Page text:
Per DEA records, one of the main reasons the Detroit Tigers traded all-star baseball player Ron LeFlore in December 1979 was because of his palling around too much with local gangsters, specifically a man known as “Big Frank Nitti.” After six seasons in a Tigers uniform, LeFlore, a native of the Motor City, fan favorite and a true rags-to-riches story – going straight from prison to the big leagues –, was shipped off to the Montreal Expos for pitcher Dan Schatzeder, months following a gruesome triple-beheading mass murder linked to the Murder Row gang and its’ leader, disco-era Detroit drug lord Francis (Big Frank Nitti) Usher.
Convicted of the grisly slayings in 1980, Usher had the conviction overturned on appeal in 1988 and won an acquittal at a second trial. Free since 1994, Big Frank Nitti, one of Michigan’s most notorious and feared underworld figures of all-time, was back in the news last week when he was arrested by federal authorities in Detroit for selling heroin to undercover DEA agents and overseeing activity at an eastside narcotics den from his stylish suburban residence in Southfield.
LeFlore, 66, and Usher, 71, were social companions in the 1970s at the apex of both of their statuses in the pop culture milieu of southeast Michigan during the days of disco dancing, Saturday Night Fever, leisure suits and President Jimmy Carter, according to DEA informants in an internal federal government dossier on Usher issued in November 1977. The gangster-and-athlete duo were observed by federal agents hobnobbing with each other and additional nefarious characters emanating from the local gangland scene at various high-end restaurants and nightclubs around the area between 1975 and 1979, the height of Usher’s reign atop the city’s drug-dealing game and a time which he is suspected of ordering or carrying out over a dozen executions.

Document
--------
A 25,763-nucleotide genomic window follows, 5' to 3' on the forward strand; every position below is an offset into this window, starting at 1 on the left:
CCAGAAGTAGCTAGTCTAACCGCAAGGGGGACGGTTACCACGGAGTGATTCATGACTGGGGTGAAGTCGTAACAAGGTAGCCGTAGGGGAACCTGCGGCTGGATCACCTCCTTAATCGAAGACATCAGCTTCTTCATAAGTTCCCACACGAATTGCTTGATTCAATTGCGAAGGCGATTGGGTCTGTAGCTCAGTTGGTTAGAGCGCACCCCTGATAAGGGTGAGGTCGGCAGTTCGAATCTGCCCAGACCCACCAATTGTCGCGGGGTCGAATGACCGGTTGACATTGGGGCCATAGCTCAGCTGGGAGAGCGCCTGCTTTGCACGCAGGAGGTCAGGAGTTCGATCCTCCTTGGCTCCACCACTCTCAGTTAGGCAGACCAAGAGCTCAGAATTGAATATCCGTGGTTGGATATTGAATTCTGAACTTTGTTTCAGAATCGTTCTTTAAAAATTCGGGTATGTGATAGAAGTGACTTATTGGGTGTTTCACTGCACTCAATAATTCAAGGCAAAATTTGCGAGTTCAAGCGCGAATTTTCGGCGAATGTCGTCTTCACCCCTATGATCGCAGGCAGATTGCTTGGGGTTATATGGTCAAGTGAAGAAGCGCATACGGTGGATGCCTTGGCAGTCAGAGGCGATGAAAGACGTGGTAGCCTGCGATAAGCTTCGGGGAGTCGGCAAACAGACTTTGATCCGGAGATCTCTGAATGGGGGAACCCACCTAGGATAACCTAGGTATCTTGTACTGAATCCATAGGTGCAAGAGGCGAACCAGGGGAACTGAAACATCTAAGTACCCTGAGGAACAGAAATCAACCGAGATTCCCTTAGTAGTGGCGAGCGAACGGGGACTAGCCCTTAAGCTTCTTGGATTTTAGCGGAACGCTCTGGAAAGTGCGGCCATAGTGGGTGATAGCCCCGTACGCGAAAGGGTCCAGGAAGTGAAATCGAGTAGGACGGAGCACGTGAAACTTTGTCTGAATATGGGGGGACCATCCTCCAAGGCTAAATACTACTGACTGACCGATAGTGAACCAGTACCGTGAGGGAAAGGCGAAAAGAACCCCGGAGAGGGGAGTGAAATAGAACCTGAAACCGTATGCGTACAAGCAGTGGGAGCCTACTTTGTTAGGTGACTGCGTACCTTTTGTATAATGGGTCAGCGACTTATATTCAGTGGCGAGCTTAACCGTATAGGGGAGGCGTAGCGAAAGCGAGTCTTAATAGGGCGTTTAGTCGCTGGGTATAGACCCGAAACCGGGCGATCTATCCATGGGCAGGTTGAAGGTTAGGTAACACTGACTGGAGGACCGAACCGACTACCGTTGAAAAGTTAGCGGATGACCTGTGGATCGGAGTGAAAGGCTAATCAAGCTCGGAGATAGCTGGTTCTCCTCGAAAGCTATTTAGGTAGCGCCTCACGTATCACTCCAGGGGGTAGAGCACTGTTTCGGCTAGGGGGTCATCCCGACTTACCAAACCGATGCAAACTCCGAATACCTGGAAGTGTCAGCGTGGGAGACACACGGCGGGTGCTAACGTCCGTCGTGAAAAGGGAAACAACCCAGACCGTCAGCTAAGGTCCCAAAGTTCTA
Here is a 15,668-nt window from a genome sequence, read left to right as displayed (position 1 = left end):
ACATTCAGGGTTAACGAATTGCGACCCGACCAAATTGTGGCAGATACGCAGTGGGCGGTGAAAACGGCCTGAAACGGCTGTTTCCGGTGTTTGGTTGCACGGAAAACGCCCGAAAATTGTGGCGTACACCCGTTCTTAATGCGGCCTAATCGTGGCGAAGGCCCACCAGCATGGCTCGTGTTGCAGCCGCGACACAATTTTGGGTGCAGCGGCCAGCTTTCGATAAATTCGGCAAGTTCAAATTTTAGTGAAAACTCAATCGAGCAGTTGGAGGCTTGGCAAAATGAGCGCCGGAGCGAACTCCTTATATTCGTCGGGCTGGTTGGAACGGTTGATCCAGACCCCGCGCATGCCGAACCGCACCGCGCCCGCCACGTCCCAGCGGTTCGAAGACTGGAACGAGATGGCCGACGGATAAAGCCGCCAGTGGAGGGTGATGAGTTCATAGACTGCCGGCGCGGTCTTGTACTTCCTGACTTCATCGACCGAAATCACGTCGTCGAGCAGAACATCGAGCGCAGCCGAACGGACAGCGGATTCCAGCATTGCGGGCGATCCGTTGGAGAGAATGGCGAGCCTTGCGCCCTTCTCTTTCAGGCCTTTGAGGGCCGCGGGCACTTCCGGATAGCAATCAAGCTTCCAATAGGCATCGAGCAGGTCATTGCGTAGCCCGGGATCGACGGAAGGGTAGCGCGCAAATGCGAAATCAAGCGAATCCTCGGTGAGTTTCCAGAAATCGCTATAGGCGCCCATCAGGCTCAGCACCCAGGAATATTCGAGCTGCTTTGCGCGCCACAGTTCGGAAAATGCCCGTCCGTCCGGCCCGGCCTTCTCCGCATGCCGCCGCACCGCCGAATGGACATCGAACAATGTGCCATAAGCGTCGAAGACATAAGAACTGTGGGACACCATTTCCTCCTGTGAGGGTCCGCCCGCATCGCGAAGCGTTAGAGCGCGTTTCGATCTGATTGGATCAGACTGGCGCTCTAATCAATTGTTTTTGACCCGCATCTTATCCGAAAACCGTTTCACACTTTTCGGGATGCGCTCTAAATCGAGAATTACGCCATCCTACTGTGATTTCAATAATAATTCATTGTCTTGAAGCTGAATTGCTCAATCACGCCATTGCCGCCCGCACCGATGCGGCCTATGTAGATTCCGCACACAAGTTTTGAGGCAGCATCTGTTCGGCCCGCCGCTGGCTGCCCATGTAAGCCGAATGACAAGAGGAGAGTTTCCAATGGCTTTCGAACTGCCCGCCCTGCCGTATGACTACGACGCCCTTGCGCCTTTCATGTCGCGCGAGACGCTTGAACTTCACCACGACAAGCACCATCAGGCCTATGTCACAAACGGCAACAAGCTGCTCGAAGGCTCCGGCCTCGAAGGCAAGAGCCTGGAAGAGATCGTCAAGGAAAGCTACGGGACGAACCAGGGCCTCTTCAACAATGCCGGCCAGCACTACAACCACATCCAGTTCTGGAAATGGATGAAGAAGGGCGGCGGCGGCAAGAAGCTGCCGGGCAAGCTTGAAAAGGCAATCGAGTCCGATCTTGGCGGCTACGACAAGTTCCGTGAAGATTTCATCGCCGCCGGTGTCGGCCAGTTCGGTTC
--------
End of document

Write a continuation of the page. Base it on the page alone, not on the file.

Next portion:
Usher and his all-black Murder Row empire were underwritten, so to say, by the Detroit Italian mafia. Before he created Murder Row, Usher was a “junior member” of the Giacalone brothers crew, ran by the Motor City mob’s longtime street boss tandem of Anthony (Tony Jack) Giacalone and his baby bro, Vito (Billy Jack) Giacalone. The ambitious and eager-to-learn Usher was hand-picked by them as a young teenager from the eastside neighborhood that surrounded their crew’s headquarters at the Home Juice Company and personally mentored in the art of criminality by the Giacalones themselves. Tony and Billy Jack even bestowed upon their black-gangster protégé his famed nickname, in reference to the one-time Chicago mafia boss Frank (the Enforcer) Nitti.
A petty criminal and drug addict as a young man, LeFlore was sent to state prison in 1970 for armed robbery and joined a sandlot baseball league behind bars. By 1973, the speedy, spunky and quick-swinging LeFlore, who prior to being incarcerated had never played any form or organized ball, caught the eye of the Detroit Tigers and then-manager Billy Martin and literally jumped right from the prison yard to the pros, with Martin and the Tigers arranging his parole.
Making his MLB debut in August 1974, Leflore took over as the team’s starting centerfielder and leadoff hitter in 1975, soon becoming an all-star (1976) and along with pitching phenom Mark (the Bird) Fidrych, injecting newfound life and energy into an aging organization, bridging the gap between Al Kaline, Norm Cash and the 1968 World Series group and the 1984 bengals’ core of Jack Morris, Lou Whitaker and Alan Trammell.